Judge slams local authority for ‘inexcusable’ failure to disclose information in child refugee accommodation case

Council's neglect of 'duty of candour' could have left judicial review without essential material, judgment concludes

Photo: mnirat/fotolia

A judge has strongly reprimanded a London borough that failed to provide crucial information ahead of a judicial review into accommodation arrangements for ‘K’, a young Sudanese refugee who was supported by its social workers.

In a judgment handed down last month, David Elvin QC, who was sitting as a deputy high court judge, said there was “no excuse” for Brent council’s neglect of its duty of candour.

All parties to a judicial review are required to ensure all relevant facts and material are put before the court. But despite being warned months in advance, Brent failed to comply, said the judge, who noted ahead of the hearing that crucial documents including a social worker’s viability assessment were missing.

Many other documents were “significantly redacted”, the judge added. Meanwhile, around 400 unredacted documents – including the viability assessment – were belatedly produced during the hearing’s lunchtime adjournment.

“From the documents disclosed and the written submissions made to me following the hearing, it is clear that an accurate picture of the material facts was not provided by the council,” the judge said.

He was told that, because of inadequate protocols at Brent, not even the council’s own legal representatives had gained access to the unredacted documents held by children’s services until the day before the hearing.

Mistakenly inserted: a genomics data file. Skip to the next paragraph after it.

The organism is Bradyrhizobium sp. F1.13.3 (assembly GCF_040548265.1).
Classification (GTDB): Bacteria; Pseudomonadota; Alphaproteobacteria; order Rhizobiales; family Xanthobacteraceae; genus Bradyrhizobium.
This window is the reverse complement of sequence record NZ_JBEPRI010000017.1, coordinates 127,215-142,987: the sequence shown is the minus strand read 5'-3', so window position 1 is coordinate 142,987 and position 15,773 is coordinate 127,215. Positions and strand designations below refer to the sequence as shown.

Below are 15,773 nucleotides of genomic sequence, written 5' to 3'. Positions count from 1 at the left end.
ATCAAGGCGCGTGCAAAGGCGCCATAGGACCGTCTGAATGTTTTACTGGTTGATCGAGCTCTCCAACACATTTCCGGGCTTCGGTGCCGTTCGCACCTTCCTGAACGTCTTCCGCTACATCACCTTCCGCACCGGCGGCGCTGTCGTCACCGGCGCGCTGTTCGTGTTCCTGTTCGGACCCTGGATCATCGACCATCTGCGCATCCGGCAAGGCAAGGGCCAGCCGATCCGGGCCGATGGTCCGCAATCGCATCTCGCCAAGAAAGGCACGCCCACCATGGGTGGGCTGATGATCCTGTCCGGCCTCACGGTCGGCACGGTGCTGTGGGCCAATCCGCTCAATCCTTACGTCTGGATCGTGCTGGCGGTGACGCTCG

This also meant the council’s lawyers had been unable to properly supervise a witness statement made by a social worker, Tracey Low – which, the judge noted omitted important facts.

Judge Elvin QC found Brent council had breached its duty to provide K with accommodation under section 20 of the Children Act 1989. It had also wrongly failed to acknowledge him as a ‘former relevant child’, eligible under S23 of the Act for accommodation and other assistance up to the age of 25, the judge said.

‘Unsuitable accommodation’

K and his cousin M, both born in 2000, claimed asylum in the UK after experiencing “ill treatment” at the hands of the Sudanese government and passing through Europe via the ‘Jungle’ refugee camp in Calais.

A Brent council contact record from October 2016 deemed them to be vulnerable, in need of “a lot of support” and meeting the threshold for children’s services assessment. A decision was taken to assess the suitability of their uncle, U, to meet their everyday needs.